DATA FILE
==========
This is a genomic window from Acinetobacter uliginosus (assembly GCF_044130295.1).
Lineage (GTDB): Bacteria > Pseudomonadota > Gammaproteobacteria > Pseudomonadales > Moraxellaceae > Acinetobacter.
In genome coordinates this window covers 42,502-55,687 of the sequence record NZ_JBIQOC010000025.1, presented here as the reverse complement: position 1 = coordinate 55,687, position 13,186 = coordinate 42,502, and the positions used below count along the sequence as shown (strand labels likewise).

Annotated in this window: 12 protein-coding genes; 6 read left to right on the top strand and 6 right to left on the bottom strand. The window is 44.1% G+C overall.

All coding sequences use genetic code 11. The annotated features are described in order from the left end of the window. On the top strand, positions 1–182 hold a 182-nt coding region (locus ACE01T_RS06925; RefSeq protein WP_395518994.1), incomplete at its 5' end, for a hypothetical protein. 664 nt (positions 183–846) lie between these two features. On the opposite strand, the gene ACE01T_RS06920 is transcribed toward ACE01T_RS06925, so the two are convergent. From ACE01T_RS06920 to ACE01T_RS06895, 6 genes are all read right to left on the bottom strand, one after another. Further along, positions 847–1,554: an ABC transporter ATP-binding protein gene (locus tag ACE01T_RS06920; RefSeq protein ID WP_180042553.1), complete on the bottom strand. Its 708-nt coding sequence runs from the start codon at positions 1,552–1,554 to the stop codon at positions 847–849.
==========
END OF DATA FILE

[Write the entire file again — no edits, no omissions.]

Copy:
This is a genomic window from Acinetobacter uliginosus (assembly GCF_044130295.1).
Lineage (GTDB): Bacteria > Pseudomonadota > Gammaproteobacteria > Pseudomonadales > Moraxellaceae > Acinetobacter.
In genome coordinates this window covers 42,502-55,687 of the sequence record NZ_JBIQOC010000025.1, presented here as the reverse complement: position 1 = coordinate 55,687, position 13,186 = coordinate 42,502, and the positions used below count along the sequence as shown (strand labels likewise).

Annotated in this window: 12 protein-coding genes; 6 read left to right on the top strand and 6 right to left on the bottom strand. The window is 44.1% G+C overall.

All coding sequences use genetic code 11. The annotated features are described in order from the left end of the window. On the top strand, positions 1–182 hold a 182-nt coding region (locus ACE01T_RS06925; RefSeq protein WP_395518994.1), incomplete at its 5' end, for a hypothetical protein. 664 nt (positions 183–846) lie between these two features. On the opposite strand, the gene ACE01T_RS06920 is transcribed toward ACE01T_RS06925, so the two are convergent. From ACE01T_RS06920 to ACE01T_RS06895, 6 genes are all read right to left on the bottom strand, one after another. Further along, positions 847–1,554: an ABC transporter ATP-binding protein gene (locus tag ACE01T_RS06920; RefSeq protein ID WP_180042553.1), complete on the bottom strand. Its 708-nt coding sequence runs from the start codon at positions 1,552–1,554 to the stop codon at positions 847–849.